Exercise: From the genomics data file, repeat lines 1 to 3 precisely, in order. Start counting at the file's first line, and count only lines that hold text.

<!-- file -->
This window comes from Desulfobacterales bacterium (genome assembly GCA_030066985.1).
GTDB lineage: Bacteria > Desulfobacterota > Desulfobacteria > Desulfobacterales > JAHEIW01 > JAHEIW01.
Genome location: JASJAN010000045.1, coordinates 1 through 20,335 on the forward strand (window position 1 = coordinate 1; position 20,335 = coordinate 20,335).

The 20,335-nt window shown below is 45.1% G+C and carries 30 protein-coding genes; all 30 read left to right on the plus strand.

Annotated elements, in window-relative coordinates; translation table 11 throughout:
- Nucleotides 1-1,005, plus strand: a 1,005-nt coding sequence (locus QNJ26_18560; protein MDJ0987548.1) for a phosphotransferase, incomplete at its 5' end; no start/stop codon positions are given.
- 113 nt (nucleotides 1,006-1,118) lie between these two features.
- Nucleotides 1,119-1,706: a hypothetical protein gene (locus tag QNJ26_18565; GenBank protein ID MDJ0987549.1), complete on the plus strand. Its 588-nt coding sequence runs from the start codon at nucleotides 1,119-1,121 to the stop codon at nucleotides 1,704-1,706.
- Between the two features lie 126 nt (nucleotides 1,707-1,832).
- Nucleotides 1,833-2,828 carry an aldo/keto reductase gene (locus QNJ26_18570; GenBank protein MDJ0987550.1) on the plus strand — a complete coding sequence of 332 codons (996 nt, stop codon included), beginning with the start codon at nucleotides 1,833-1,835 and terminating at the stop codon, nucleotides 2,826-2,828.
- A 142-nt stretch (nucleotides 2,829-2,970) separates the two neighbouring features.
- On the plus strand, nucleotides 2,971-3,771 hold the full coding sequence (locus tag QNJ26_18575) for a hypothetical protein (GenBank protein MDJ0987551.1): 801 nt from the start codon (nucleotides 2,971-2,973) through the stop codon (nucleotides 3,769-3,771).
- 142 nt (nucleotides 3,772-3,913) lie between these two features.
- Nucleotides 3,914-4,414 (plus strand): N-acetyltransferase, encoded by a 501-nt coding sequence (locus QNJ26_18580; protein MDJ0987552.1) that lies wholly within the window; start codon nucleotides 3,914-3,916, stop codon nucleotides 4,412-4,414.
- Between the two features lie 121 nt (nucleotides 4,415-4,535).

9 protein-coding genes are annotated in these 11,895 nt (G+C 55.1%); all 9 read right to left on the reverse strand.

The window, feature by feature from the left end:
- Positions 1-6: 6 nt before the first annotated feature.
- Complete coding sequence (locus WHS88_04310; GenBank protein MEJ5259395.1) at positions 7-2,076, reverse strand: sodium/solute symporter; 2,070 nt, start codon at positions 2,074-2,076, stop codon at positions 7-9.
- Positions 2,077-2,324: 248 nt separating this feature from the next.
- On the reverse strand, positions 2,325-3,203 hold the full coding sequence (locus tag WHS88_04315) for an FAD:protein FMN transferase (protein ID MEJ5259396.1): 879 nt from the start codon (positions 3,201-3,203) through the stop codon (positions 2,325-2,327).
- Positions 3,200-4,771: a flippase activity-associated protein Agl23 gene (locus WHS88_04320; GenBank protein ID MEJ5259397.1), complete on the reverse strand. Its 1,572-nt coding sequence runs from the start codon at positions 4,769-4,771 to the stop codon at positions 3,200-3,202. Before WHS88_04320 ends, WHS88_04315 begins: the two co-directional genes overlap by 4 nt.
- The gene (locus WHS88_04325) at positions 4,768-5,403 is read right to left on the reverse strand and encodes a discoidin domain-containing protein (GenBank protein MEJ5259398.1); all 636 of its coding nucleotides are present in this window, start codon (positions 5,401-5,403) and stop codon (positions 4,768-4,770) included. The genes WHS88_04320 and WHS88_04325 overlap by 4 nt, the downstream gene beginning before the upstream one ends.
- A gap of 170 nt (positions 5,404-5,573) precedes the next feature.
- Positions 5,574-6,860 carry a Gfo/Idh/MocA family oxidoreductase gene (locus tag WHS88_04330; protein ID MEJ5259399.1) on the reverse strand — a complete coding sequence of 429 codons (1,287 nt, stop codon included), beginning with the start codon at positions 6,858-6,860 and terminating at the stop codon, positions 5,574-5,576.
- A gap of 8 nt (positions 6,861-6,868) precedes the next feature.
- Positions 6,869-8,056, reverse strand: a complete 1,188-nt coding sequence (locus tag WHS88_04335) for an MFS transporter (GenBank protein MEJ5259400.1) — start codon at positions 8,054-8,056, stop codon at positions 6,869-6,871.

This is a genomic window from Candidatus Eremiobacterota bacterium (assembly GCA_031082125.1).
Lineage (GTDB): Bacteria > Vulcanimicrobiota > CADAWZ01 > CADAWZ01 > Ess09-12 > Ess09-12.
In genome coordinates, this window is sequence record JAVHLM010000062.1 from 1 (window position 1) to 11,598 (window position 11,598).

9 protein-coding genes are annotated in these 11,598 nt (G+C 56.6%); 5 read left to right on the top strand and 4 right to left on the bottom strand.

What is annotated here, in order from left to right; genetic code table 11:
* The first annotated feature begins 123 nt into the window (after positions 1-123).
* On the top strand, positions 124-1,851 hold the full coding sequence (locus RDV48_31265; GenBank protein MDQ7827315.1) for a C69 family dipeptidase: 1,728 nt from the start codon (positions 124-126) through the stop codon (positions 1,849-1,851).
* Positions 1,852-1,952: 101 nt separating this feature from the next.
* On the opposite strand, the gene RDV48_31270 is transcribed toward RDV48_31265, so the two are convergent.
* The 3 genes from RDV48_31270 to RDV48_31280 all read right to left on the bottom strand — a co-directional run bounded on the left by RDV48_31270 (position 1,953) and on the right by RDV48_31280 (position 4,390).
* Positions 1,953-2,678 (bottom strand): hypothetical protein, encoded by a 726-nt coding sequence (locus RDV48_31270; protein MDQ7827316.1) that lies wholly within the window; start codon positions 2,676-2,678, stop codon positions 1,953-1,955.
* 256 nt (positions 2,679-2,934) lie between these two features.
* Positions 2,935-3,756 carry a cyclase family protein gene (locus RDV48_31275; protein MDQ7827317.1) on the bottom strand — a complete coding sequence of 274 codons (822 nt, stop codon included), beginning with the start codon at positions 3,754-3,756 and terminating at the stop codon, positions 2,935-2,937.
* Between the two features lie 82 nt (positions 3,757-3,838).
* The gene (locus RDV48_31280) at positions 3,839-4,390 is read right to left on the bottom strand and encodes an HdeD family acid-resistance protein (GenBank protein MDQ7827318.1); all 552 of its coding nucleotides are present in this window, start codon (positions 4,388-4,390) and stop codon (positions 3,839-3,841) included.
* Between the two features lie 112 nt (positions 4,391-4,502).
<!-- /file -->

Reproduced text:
This window comes from Desulfobacterales bacterium (genome assembly GCA_030066985.1).
GTDB lineage: Bacteria > Desulfobacterota > Desulfobacteria > Desulfobacterales > JAHEIW01 > JAHEIW01.
Genome location: JASJAN010000045.1, coordinates 1 through 20,335 on the forward strand (window position 1 = coordinate 1; position 20,335 = coordinate 20,335).